VOL XV. NO. 35
The following cases were dis
posed of at the June Term of
Albert Woolard and Leslie
Hodges. D.R.C. Plead guilty.
Prayer continued on payment of
Geo. Loyd and Geo. Knight,
i A. D. W. Guilty. S2O each and
-Perry Everett and Henry
Chance. Assault Guilty. Judge
ment that each pay one-half of
Guilford Cotten. A. D. W.
Prayer continued on payment of
Moses and Franklin Bell. A- D.
W. Plead guilty. Judgment that
each pay one-half of cost.
Jim Hardison. L. H. Lilleyand
H. E. Lilley. A. D. W. Plead
guilty. Each to pay one-third of
L. H. Lilley, Luther Hardison
and John Price. A. D. W. Plead
not guilty. Special jury chosen
Verdict guilty. Sentenced to jail
for one year with the privilege of
authorities hiring on the Edge
Hanson Eborn. C. C. W. Guilty
Six months in jail and to be hired
John James. A. D. W. Guilty.
$lO Mid cost.
John James. C. C. W. Guilty.
Will Grimes. Assault Guilty.
Paid $25 and cost
Jonas Savage. Robbery. Guilty
bf assault Six months on roads.
Jonas Savage. C. C. W. Guilty
Edward Hyman. A. D. W.
Guilty. Judgment suspended upon
payment of SB6 to Ben Hyman. ...
Mack Cotten. Nol pros.
J. W. Briley. Assault Gutfty.
$26 and cost
Berry James and Freeman
Miller, Jr. Guilty. Each to pay
Will Andrews. A. D. W, Guilty
To pay cost
Essex Spruill. Larceny. Not
Luke Slade and Frank Griffin.
Larceny. Guilty. Paid cost and
including $3 for W. F. Ha3dison.
John H. Edwards. Guilty.
Prayer continued upon .payment
Ned Williams, Jr., A. D. W.
Guilty. Six months in jail.
Ned Williams, Jr.,; Assault.
Guilty. Prayer continued,
L. H. Lilley, Luther Hardison
and John Price. Judgment here
tofore rendered in this action is
stricken out, prisoners iiaving
paid into court S4OO for the bene
fit of colored men, cost of action
""and board in jail for 30 days.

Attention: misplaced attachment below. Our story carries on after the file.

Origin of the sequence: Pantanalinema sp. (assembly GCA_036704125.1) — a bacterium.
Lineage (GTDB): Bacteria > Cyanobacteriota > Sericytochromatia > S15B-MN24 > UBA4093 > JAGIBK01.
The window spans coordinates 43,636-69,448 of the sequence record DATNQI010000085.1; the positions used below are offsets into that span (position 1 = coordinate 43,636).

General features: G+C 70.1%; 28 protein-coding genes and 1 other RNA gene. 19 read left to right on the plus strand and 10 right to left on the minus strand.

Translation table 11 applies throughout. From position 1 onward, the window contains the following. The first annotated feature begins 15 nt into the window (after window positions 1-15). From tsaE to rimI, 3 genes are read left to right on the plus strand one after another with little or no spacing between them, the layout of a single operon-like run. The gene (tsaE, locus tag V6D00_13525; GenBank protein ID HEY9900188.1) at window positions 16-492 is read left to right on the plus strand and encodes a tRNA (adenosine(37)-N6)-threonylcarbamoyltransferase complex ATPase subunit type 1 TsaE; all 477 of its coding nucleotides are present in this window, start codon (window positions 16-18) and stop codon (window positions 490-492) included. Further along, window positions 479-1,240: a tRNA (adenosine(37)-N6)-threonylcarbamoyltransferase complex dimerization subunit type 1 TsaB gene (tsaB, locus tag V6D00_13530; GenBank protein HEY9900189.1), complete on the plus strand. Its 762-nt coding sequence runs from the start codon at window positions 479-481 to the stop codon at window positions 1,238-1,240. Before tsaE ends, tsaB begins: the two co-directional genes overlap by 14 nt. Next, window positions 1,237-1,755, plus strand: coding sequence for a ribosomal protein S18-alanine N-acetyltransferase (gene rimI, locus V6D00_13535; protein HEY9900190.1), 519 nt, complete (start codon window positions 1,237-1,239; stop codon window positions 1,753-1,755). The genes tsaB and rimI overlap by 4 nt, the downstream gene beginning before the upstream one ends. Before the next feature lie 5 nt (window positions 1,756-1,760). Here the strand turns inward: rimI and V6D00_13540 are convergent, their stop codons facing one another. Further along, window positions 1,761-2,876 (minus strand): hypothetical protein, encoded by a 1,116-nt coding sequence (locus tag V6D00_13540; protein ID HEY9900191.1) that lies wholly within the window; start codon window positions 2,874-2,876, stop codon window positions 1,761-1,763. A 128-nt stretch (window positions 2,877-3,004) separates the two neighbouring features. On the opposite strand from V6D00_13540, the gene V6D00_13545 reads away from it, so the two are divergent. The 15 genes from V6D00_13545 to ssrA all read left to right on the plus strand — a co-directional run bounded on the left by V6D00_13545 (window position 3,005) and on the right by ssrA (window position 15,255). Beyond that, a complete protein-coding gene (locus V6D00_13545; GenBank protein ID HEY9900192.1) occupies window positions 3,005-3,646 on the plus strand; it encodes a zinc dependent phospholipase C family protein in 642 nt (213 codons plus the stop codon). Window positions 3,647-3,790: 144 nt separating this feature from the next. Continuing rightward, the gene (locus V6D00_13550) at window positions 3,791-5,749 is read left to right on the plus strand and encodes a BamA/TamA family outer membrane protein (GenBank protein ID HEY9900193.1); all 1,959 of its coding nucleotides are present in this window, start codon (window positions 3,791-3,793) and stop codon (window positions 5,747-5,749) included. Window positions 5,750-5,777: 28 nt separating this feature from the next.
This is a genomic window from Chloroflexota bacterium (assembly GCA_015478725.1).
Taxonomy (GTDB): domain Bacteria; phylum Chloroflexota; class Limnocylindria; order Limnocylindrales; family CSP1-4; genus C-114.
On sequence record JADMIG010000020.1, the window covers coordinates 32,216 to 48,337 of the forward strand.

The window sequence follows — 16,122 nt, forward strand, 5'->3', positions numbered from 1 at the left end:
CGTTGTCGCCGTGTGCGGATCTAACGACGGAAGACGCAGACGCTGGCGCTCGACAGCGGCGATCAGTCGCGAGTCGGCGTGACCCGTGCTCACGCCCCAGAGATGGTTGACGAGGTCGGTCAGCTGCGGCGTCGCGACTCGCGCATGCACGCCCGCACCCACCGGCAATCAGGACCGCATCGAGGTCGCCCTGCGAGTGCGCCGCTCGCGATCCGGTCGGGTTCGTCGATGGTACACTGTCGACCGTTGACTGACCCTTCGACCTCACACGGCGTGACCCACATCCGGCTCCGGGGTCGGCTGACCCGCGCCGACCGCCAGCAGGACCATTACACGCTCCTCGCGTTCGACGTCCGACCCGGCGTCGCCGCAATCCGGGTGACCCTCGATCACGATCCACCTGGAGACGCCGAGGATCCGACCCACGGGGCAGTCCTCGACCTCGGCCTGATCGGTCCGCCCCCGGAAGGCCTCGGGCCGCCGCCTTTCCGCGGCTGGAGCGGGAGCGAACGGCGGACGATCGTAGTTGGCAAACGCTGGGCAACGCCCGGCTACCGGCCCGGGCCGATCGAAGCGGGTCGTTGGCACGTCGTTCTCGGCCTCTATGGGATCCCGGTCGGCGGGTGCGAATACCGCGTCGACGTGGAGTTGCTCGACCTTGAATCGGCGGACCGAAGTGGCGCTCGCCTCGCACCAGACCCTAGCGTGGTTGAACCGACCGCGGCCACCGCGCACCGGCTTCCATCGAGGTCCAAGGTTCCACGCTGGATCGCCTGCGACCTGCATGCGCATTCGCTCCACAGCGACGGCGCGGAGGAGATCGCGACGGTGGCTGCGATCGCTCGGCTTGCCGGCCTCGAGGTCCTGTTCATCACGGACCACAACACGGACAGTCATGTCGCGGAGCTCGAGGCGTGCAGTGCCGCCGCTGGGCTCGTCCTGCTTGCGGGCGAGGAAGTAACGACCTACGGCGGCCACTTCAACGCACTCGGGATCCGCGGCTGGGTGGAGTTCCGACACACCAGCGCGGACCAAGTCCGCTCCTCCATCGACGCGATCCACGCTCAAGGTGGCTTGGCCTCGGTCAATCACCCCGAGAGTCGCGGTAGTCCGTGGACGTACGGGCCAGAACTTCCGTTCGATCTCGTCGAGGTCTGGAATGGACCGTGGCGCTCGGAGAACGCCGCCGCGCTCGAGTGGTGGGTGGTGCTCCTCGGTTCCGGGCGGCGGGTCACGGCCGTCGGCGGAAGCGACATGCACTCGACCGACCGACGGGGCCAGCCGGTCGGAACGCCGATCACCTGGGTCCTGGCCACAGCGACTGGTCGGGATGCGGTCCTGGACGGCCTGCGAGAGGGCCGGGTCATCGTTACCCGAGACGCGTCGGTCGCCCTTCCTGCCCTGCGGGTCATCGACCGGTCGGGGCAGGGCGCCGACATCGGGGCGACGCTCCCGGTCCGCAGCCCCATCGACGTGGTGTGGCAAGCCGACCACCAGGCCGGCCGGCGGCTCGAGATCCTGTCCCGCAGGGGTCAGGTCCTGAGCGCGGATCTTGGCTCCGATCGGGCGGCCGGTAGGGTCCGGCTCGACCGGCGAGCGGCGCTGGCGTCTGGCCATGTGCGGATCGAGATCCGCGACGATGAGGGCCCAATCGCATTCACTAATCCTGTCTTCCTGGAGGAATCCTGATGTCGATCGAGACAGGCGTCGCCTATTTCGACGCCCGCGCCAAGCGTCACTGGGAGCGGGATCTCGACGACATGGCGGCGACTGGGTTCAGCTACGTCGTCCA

Ordered that the prisoners be
confined in Martin County jail
until July isth, 1914, on which
day they shall be discharged.
$250 is to be paid at once to Hy
man Woolard and SSO each to
King Riddick, Elvin May and
Mr. Alfred J. Roberson
The death'of Alfred J. Rober
son occurred at his home in Grif
fins Township night.
He had bright's disease and died
of heart failure. ' e
He was one of Martin County's
prosperous farmers and had la
bored diligently with his hands,
being engaged in fanning and in
the operation of a saw and grist
mill and cotton gin. He leaves
a wife and six children to nliss
him from the home.
Funeral services conducted on
Wednesday by Elder John Roger
son, and a large, number of sym
pathizing friends were present
to pay the last mark of respect
to the dead.
Monday was the longest day in
the year and there was nothing
the matter with the heat thereof.
FOR SALE.—Feather beds in
excellent condition cheap for
each. Apply to Dr. J. S. Rhodes.
Hassell's lane has been closed
One of the employees at the
Cooperage Mill accidently cut one
of his hands on Saturday. Dr.
York gave him attention as quick
ly as possible.
Pictures Framed at Courtney's.
Thomas Lilley of Griffins Town
ship has accepted a position with
the S. R. Biggs Drug Co.
A steam pressing club is one
of thetiiings which will beestab
lishedTnere soon, it is rumored.
Nice line of picture moulding
Arthur Bernard, who has been
here some time with the Gaiety
Theatre, gave a show on Monday
evening. Despite the storm, a
fair crovtyl was in attendance-
He left Tuesday for Philadelphia
and from there will go to Coney
Island for the season.
Lighting, rain and wind struck
this section on Monday afternoon
and relieved the extreme heat
The rain was needed by the crops
though it had been only a /few
days since it had rained. The
telephone and telegraph wires
were crossed up so that it was
difficult to get messages out of
town for some hours.
The ordinance regulating the
speed and lights on automobiles
will be rigidly enforced from to
day on. The speed limit, is 10
miles and all machines must carry
rear and front lights. Chief of
Police Sawyer will enforce the
ordinance, which will mean more
safety to the people.
Joseph A. Mizell, a Martin
County man who is making good
in Farmville, Pitt Connty, has
been in town tftis week meeting